ISLAMABAD: Providing an ideal opportunity to experience the cultural diversity of the country, the ongoing folk festival of Pakistan, commonly known as ‘Lok Mela’, continues to attract a large number of people every day.
All provinces have so much exclusive to offer to the visitors that it sometimes become hard for them to give due time to each pavilion. Every pavilion is truly a window to the cultural diversity that exists within each area.
A detailed look at Punjab pavilion introduces the visitors with the wide range of colourful and dazzling crafts along with vibrant and energetic traditional folk music of the area.
Keeping alive the spirit of fanfare and festivity, the Punjab pavilion depicting the indigenous folk culture, arts, crafts, traditional cuisine, folk music and folk entertainment remains the centre of attraction for the visitors.
As you enter the Punjab pavilion, it welcomes you with more than fifty master craftsmen and craftswomen, who are seen sitting in the artistically erected stalls practicing centuries’ old traditional crafts including bone work, lacquer art (jundri ka kaam), Multani blue tiles, tie & dye, bock printing, wood carving, darree weaving, khaddar weaving, basketry, pottery, embroidery, zardozi, metal work, camel bone carving, okair sazi, shoe (khussa) and needle work.
Several female artisans are also attending the festival, giving a sense of gender equality, which is usually witnessed in almost every activity of Lok Virsa.
The first stall, which gets your attraction, is allotted to Malukan Bibi, ‘gindi’ maker from Cholistan desert. The ‘gindi’ is a traditional appliqué work also known as ‘ralli’ in Sindh province, with a difference that more bright colours are used in making a ‘gindi’. Zainab Bibi and Kaneez Fatima are craftswomen of basketry from Shah Jewna, Jhang.
They create their masterpieces from date palm leaves. In yet another stall, Samina and Shaheen are found busy in making beautiful embroideries to be used for women’s dresses.
Surraya from Karror Pacca makes traditional ‘chunri’ (tie & dye work) with its tiny details and dark colours like maroon, green, yellow and red.
Among these craftswomen, the most prominent one is Hajan Fateh Bibi from Shah Jewna, district Jhang. She is seventy-year-old and is an expert in basket-weaving. She weaves many colourful items like baskets, changer, hand-fans, women’s footwear, *chhaaj* (grain separator), etc. Despite her old age and poor eyesight, she is carrying on this difficult task.
Male artisans in the Punjab pavilion proved their mettle by creating equally exquisite handicrafts. The outstanding among them is Ameer Bukhsh, who is an expert in natural dyes. The ancient art of wooden block making has its centres in the lower Indus valley encompassing southern Punjab and all of Sindh. He has not only trained his family members but also imparted training to many artisans in other crafts of textile.
The other one whose work fascinates the visitors is Riaz Ahmed Mughal, an educated, young but accomplished master artisan of wood lacquer work. He is from Silanwali, tehsil of district Sargodha which is known for wood based crafts. The art of lacquer work runs in his family.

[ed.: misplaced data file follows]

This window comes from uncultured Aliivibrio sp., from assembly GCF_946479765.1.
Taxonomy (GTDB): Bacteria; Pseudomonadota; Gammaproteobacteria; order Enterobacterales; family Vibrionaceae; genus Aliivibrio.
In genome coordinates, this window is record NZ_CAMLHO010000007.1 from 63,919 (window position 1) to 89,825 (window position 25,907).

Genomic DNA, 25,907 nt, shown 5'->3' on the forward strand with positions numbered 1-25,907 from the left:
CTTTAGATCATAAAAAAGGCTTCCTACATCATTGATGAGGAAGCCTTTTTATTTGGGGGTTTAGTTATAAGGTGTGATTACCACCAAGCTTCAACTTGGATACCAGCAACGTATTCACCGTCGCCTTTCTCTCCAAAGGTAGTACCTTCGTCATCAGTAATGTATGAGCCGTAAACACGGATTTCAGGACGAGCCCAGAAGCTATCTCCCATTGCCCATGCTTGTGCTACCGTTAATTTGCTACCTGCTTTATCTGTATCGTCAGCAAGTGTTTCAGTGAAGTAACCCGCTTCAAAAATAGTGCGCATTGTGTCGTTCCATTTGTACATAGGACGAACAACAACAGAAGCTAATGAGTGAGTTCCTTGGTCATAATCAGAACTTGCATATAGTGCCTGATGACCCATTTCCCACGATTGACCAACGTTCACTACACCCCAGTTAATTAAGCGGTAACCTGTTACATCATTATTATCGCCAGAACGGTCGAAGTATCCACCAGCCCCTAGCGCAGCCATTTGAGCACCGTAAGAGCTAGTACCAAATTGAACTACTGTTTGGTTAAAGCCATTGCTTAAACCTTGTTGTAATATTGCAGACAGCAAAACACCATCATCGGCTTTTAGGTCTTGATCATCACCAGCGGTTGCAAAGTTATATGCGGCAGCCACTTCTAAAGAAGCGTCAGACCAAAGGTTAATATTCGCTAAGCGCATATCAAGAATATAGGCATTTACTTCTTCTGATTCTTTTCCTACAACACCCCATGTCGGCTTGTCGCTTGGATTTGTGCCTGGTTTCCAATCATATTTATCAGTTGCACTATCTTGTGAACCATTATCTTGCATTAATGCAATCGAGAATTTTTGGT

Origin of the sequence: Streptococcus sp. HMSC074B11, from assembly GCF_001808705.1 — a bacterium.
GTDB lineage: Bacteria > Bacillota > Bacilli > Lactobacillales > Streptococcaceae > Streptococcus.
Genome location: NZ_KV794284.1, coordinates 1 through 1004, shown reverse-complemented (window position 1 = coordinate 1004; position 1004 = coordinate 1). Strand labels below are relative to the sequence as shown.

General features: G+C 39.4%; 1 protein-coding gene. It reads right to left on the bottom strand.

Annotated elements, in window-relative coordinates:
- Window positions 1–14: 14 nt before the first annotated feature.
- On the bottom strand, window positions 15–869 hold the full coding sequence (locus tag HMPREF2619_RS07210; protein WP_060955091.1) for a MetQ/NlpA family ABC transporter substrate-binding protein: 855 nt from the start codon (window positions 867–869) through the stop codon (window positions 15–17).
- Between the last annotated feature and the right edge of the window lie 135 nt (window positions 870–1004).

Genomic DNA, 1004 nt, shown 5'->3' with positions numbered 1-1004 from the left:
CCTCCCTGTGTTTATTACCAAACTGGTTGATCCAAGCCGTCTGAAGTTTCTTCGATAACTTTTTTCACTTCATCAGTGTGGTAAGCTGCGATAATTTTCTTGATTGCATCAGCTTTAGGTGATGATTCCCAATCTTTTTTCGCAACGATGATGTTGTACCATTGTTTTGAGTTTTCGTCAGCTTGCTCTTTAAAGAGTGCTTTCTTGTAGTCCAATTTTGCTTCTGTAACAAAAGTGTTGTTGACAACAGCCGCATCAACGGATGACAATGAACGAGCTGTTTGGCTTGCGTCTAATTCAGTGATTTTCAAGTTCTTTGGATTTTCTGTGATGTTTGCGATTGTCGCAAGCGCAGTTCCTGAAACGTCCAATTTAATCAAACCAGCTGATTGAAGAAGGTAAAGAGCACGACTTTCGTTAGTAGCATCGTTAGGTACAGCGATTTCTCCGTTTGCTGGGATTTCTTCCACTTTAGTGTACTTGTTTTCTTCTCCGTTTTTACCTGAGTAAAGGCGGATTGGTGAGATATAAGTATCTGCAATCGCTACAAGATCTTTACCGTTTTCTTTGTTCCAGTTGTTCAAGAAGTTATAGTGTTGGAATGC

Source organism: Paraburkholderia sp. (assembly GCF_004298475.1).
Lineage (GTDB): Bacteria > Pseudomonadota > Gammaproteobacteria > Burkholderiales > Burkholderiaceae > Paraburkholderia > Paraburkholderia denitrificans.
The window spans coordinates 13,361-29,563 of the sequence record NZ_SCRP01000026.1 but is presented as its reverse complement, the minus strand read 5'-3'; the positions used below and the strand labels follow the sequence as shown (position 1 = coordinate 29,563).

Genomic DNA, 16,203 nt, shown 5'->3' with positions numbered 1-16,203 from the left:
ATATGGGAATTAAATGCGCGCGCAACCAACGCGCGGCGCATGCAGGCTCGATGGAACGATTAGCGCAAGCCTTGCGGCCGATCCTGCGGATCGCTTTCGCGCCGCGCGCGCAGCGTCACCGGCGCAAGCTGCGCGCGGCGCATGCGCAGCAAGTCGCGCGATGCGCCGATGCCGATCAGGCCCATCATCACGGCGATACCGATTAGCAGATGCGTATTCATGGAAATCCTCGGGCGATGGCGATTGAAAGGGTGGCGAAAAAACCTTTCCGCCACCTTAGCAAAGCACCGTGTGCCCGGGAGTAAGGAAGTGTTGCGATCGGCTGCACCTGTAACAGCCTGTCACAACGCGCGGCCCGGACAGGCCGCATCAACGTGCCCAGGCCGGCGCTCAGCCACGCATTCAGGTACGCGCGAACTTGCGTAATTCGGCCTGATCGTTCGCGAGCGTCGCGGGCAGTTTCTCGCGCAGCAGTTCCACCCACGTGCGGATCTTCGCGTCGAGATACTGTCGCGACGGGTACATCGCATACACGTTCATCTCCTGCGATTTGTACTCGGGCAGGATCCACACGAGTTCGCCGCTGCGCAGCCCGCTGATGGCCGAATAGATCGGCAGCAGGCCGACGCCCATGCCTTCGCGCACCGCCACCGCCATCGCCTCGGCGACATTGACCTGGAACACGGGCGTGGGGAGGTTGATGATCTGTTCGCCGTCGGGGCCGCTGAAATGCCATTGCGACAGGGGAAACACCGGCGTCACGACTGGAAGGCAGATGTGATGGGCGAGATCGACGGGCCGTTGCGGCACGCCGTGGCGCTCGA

His father and grand father are included amongst the craftsmen who pioneered this art in the sub-continent. Lacquer work, which forms an intrinsic part of Pakistan folk crafts, involves the process of applying layers of Lac in different colours on wood, while the material is rotated on a simple wooden lathe machine. Patterns are etched on the surface, exposing each colour according to the requirements of traditional patterns.
Riaz Mughal creates fine pieces ranging from vases, decorative plates, table lamps, and clocks. His master pieces are being used in corporate sector as souvenirs. He has participated in a number of exhibitions, art festivals and fairs and received many awards.
A performance pit has been created in the centre of the Punjab pavilion. Folk singers and musicians entertain the visitors throughout the day with the loud beating of the ‘dholi’ (drums) in their gaudiest costumes, which is the characteristic of Punjabi traditions. Famous among folk artists is Bashir Lohar who is performing for various cultural programmes for the last twenty years.
According to Lok Virsa sources, Punjab government has not officially sent its contingent so far in the festival. However, Lok Virsa, at is own, arranged for erection of the`Punjab pavilion’ as well as participation of master artisans, folk artists, musicians and dance groups from all over the province, so as to ensure presence of Punajb with other federating units at this national event of public importance.
This arrangement has been made keeping in mind the festival’s main thrust which is “provincial harmony and national integration”, and without participation from Punjab, this basic objective could not have been achieved. Lok Virsa management therefore deserves appreciation for this initiative.
When we talk about Punjab province, it is popular for its rich and diverse culture. Villages in Punjab are the best places from where the glimpses of Pakistani culture are clearly visible. People give respect to their traditions, culture and norms. They celebrate each and every tradition of their culture.
Punjab is also very rich in literature. Sufis add more to its literature. Provincial capital Lahore is popular for its recreational events. Lahori’s are famous all over the country for their celebrations particularly for festivals like Basant and Lok Melas and people from different cities attend these celebrations with a great fervor and enthusiasm.
In the villages too, people take active part in the happiness and grieve of each other and are very hospita ble. They tell stories of traditional tales like Heer Ranjha, Heer Waris Shah and music is also full of colors in Punjab.